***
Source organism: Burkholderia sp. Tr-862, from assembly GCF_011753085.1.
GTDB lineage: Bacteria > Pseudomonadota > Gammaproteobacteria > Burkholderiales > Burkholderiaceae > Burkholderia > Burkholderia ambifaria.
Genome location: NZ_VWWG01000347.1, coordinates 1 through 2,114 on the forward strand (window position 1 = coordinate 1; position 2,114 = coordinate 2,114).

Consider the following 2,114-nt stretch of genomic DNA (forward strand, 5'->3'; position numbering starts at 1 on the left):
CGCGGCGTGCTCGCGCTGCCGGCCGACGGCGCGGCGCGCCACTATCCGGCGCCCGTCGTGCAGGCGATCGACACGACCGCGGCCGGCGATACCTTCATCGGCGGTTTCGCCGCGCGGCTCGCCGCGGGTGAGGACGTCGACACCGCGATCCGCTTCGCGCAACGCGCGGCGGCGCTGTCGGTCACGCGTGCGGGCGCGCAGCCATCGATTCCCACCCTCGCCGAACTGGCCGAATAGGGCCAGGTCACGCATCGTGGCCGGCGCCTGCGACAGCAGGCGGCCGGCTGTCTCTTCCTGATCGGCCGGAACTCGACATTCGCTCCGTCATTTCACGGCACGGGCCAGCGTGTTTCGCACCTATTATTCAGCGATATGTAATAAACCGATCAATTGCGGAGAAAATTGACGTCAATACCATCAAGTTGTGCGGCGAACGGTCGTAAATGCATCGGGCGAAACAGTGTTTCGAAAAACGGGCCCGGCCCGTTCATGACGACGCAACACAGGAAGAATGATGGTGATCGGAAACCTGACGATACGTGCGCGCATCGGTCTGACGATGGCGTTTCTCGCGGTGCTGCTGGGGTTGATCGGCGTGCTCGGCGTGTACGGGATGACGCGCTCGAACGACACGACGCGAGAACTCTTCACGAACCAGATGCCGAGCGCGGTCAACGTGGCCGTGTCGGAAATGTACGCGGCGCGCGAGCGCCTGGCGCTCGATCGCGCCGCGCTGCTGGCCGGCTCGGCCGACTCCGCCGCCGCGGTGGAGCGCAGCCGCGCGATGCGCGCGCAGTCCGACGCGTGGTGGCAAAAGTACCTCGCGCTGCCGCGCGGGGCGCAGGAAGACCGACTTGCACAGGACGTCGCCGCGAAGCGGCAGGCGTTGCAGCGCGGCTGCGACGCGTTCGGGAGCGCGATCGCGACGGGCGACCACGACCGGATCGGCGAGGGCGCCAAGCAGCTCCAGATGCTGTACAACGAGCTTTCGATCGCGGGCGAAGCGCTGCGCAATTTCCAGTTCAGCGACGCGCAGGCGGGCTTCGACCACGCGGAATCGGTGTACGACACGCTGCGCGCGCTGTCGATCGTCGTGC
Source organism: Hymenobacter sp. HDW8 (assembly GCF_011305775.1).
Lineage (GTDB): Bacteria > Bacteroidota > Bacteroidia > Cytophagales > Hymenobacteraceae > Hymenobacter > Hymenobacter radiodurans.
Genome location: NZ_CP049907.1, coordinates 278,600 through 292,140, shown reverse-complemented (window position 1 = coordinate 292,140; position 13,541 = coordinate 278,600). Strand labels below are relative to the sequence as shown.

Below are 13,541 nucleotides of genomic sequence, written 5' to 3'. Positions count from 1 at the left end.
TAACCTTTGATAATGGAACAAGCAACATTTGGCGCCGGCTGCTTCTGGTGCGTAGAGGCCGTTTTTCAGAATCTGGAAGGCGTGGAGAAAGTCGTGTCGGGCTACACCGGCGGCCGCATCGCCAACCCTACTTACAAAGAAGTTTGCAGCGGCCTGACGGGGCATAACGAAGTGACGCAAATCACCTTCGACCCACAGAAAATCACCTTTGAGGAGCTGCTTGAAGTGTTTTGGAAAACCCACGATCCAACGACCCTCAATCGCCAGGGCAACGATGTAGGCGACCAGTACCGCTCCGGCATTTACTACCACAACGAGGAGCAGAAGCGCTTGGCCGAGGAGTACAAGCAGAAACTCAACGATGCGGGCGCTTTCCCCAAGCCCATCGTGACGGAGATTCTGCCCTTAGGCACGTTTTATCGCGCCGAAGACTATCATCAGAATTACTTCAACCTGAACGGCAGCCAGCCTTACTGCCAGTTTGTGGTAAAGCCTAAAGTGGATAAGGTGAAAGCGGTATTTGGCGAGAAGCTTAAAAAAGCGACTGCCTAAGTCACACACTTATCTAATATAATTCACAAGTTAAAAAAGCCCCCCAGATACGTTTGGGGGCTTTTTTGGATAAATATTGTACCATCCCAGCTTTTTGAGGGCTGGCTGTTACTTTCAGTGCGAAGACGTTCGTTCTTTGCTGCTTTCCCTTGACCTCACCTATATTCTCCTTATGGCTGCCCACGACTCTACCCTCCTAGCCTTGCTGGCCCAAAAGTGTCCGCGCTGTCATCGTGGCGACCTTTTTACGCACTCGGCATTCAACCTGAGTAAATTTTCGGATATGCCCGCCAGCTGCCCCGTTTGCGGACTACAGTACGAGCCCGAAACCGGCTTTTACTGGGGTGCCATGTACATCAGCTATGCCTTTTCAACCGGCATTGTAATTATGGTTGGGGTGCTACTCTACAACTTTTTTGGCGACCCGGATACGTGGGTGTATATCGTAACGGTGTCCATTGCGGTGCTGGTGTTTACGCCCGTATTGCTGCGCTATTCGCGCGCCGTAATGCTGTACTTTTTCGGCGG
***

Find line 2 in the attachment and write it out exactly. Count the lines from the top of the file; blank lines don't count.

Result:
GTDB lineage: Bacteria > Pseudomonadota > Gammaproteobacteria > Burkholderiales > Burkholderiaceae > Burkholderia > Burkholderia ambifaria.